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Black Chair Maker’s Relative Visits Wrexham Library

NOTE: This content is old - Published: Saturday, Aug 6th, 2011.

Ten year old Ivor Roberts from Cardiff sits in the chair made by his great, great, great grandfather for the National Eisteddfod of Wrexham in 1876.


The great, great, great, grandson of the maker of the Black Chair for the National Eisteddfod of Wrexham in 1876 which is currently on display at Wrexham Library, has made a special visit to Wrexham Library this week, to sit in the chair made by his great, great, great grandfather back in 1876.

Ten year old Ivor Roberts from Cardiff has continued a family tradition, each generation of the family gets to sit in the unique chair, made by John Roberts who came from Llangollen.

Ivor’s mother, Mrs Hilary Roberts, said: “Ivor is delighted to be sitting in a chair made by his great, great, great, grandfather, it’s a very special occasion for us as a family and we’re very proud to be associated with such an important part of our heritage.”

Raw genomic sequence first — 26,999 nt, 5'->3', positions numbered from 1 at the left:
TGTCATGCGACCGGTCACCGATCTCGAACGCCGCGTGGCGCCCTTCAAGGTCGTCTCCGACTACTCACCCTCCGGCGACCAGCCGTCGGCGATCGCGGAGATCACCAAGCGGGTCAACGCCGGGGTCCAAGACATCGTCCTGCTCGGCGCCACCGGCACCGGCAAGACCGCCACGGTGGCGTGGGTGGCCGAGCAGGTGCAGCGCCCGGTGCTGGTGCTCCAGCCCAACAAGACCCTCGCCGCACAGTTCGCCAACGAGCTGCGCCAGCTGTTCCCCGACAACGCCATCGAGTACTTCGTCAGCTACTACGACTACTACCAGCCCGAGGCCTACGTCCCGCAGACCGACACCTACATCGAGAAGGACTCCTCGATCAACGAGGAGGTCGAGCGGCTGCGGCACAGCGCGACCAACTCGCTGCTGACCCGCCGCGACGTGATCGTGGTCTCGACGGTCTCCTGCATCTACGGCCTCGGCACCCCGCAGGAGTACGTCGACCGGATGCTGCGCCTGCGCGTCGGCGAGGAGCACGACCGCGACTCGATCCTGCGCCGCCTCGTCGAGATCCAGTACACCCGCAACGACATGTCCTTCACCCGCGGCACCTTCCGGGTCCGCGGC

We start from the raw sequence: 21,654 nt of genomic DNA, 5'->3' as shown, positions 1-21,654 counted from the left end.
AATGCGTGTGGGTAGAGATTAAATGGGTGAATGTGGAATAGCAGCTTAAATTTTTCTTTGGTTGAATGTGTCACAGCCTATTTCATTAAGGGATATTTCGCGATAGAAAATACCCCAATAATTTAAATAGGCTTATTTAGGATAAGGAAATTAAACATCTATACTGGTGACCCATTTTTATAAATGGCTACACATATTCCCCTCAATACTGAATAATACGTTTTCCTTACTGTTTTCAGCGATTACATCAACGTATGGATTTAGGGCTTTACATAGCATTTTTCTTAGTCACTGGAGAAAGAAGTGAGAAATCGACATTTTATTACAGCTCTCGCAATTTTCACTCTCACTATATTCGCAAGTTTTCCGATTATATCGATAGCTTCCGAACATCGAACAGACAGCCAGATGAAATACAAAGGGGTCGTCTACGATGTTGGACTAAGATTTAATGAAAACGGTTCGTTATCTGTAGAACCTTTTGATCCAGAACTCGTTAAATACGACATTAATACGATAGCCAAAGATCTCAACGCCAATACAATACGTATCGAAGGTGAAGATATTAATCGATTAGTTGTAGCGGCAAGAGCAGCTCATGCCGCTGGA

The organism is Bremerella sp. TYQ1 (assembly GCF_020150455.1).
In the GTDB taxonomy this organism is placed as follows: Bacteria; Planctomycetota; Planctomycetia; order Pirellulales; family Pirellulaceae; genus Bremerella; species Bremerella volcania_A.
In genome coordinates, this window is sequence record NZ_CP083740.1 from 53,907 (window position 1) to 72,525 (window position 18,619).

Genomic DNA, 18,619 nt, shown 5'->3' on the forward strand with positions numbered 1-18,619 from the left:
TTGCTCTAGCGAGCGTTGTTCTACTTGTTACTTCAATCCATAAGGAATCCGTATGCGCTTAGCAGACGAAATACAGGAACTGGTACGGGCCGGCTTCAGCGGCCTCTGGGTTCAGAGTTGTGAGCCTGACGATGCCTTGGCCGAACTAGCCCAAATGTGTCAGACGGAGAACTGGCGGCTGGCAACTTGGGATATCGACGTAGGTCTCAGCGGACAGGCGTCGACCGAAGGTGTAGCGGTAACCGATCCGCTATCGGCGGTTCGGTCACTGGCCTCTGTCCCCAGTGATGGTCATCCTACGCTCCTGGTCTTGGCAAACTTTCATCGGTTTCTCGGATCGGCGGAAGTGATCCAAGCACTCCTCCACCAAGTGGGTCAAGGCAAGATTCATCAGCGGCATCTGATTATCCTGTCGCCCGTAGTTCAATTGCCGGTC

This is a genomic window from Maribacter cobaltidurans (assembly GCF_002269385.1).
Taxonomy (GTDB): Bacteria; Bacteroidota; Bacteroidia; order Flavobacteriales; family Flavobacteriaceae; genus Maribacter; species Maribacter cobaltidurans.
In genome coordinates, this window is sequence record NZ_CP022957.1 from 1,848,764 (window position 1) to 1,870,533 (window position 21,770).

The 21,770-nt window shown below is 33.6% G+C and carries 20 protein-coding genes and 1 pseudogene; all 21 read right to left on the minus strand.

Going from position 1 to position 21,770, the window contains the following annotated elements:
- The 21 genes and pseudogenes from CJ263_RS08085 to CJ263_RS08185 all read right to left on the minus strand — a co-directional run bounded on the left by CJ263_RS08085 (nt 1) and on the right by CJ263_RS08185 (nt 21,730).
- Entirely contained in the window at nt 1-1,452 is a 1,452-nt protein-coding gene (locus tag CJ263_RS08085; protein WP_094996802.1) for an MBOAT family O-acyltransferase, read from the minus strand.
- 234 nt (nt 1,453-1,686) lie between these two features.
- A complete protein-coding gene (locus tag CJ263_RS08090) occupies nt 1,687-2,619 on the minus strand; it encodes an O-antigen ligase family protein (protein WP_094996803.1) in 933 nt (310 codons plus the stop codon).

The large oak chair became known as the Black Chair when the winner, Taliesin o Eifion, also from Llangollen, died shortly before it was awarded to him. During a very sombre ceremony at the Eisteddfod pavilion in 1876, the chair was draped in black cloth and it soon became known as the “Black Chair”, the first ever one in Wales. Indeed, this is one of only two black chairs in existence, the second being the famous chair won by Hedd Wyn in 1917, whose story was made into an Oscar-nominated film that can be viewed at Wrexham Library’s Mediatheque.

The chair has been loaned by Denbighshire Heritage Services and will be on display at Wrexham Library until the end of August.

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